Issue #15723 has been updated by Dan0042 (Daniel DeLorme).


I would like to add my vote to those in the single-argument camp. I think it's important to remember why this new feature exists in the first place:

mame (Yusuke Endoh) wrote:
> The reason why this feature was introduced, is that people want a shorthand for `ary.map {|x| x.to_i(16) }` and `ary.map {|x| x.to_i.chr }`.

It seems this is the main use case (> 95% imho) and it does not involve multiple arguments. The problem is that the current syntax with numbers puts **emphasis** on multiple arguments.

But I don't understand why everyone insists that @ should refer to only the first argument. That's not how ruby usually works:
``` ruby
[1,2].map{ |x| x }       #=> [1, 2]
{1=>1,2=>2}.map{ |x| x } #=> [[1, 1], [2, 2]]
```
If the block has a single argument `@` should be that argument; if the block has multiple arguments, `@` should be the n-tuple of all arguments, just like a regular block invocation with a single variable. No splat magic necessary. And this makes it simple to use numbering for the few cases where you'd want it:
``` ruby
foo.zip(bar){ @[0] + @[1] }
```


--


But I also *really* like @maedi's proposal:

maedi (Maedi Prichard) wrote:
> jeremyevans0, is it possible to have method/property calls that when without an object, reference the "current item" of the block they are in?
> ```
> posts.each { .author = 'Santa Clause' }
> ```

This makes the common 95% case even more readable/beautiful:
```ruby
ary.map{ .to_i(16) }
ary.map{ .to_i.chr }
#vs
ary.map{ @.to_i(16) }
ary.map{ @.to_i.chr }
#vs
ary.map{ @1.to_i(16) }
ary.map{ @1.to_i.chr }
```

And it's quite easy to use in other situations:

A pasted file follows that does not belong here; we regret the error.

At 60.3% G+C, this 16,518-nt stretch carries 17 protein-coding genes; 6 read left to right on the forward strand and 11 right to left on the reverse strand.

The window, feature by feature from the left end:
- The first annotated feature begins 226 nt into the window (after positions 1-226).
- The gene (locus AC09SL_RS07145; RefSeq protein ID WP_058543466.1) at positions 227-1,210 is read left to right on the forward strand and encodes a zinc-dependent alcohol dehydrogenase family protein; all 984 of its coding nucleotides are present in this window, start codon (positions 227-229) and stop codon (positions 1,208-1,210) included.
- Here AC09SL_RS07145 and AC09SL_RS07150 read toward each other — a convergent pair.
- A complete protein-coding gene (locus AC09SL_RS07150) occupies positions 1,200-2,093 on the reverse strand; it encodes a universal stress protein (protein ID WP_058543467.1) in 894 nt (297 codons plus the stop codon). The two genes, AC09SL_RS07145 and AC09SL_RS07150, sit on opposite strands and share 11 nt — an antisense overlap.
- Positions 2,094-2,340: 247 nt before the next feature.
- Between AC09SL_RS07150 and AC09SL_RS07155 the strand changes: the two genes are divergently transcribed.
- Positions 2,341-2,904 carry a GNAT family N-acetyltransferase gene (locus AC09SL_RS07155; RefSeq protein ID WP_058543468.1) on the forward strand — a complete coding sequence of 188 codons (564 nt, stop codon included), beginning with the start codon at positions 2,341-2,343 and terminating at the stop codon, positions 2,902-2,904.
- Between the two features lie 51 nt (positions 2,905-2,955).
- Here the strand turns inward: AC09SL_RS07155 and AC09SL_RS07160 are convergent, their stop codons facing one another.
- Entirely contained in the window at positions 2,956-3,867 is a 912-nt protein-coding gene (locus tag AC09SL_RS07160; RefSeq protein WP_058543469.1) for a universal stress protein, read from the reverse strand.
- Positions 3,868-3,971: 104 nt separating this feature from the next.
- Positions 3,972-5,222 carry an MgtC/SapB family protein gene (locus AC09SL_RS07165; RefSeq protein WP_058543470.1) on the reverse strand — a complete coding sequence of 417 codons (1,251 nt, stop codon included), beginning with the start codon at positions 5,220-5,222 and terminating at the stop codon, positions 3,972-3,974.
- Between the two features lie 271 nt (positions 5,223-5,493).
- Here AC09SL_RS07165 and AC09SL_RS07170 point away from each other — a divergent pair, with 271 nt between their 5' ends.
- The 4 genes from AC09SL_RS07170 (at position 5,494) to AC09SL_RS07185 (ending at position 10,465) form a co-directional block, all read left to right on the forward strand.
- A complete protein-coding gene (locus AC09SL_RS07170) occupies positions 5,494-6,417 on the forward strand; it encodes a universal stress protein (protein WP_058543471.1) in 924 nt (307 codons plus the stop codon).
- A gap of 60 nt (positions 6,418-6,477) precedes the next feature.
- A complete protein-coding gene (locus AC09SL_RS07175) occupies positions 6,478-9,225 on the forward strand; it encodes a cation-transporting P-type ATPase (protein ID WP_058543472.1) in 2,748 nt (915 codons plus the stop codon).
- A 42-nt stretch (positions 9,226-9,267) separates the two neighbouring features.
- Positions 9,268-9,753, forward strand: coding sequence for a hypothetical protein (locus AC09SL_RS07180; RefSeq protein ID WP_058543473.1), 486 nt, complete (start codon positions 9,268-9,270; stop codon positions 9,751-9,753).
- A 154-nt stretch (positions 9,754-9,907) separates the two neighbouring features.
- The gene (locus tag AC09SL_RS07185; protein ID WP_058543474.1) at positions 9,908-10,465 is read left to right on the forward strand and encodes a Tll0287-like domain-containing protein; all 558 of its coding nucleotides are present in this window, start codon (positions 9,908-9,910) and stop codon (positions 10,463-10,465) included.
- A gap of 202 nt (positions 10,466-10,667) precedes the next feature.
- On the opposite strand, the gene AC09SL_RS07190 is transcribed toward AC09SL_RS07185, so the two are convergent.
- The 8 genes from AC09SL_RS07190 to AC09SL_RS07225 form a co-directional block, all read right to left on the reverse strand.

```ruby
posts.map { .*3 }
posts.map { .itself * 3 }
posts.each { puts(.author) }
posts.each { 1..(.author) }
posts.each { 1..(.itself) }
posts.each { foo &(.a) }
foo.zip(bar){ .at(0) + .at(1) }
foo.zip(bar){ .[0] + .[2] }  #currently syntax error; could/should be allowed
```

--

PS: can someone please delete or change the username of @1
It's a dead account and it makes reading this thread rather painful.


----------------------------------------
Misc #15723: Reconsider numbered parameters
https://bugs.ruby-lang.org/issues/15723#change-80395

* Author: sos4nt (Stefan Schler)
* Status: Feedback
* Priority: Normal
* Assignee: matz (Yukihiro Matsumoto)
----------------------------------------
I just learned that *numbered parameters* have been merged into Ruby 2.7.0dev.

For readers not familiar with this feature: it allows you to reference block arguments solely by their *index*, e.g.

```ruby
[1, 2, 3].each { |i| puts i }

# can become

[1, 2, 3].each { puts @1 }
```

I have an issue with this new feature: I think **it encourages sloppy programming** and results in **hard to read code**.

---

The [original proposal](https://bugs.ruby-lang.org/issues/4475) was to include a special variable (or keyword) with a **readable name**, something like:

```ruby
[1, 2, 3].each { puts it }

# or

[1, 2, 3].each { puts this }
```

Granted, that looks quite lovely and it actually speaks to me  I can *understand* the code. And it fits Ruby: (quoting the website)

> [Ruby] has an elegant syntax that is natural to read and easy to write.

But the proposed `it` / `this` has limited application. It's only useful when dealing with a single argument. You can't have multiple `it`-s or `this`-es. That's why `@1`, `@2`, `@3` etc. were chosen instead.

However, limiting the usefulness to a single argument isn't bad at at. In fact, a single argument seem to be the limit of what makes sense:
```
h = Hash.new { |hash, key| hash[key] = "Go Fish: #{key}" }

# vs

h = Hash.new { @1[@2] = "Go Fish: #{@2}" }
```
Who wants to read the latter? That looks like an archaic bash program (no offense). We already discourage Perl style `$`-references: (from [The Ruby Style Guide](https://github.com/rubocop-hq/ruby-style-guide#no-perl-regexp-last-matchers))

> Don't use the cryptic Perl-legacy variables denoting last regexp group matches (`$1`, `$2`, etc). Use `Regexp.last_match(n)` instead.

I don't see how our code can benefit from adding `@1` and `@2`.

Naming a parameter isn't useless  it gives context. With more than one parameter, naming is crucial. And yes, naming is hard. But avoiding proper naming by using indices is the wrong way.

So please reconsider numbered parameters.

Use a readable named variable (or keyword) to refer to the first argument or ditch the feature entirely.

---Files--------------------------------
implicit-param.diff (20 KB)


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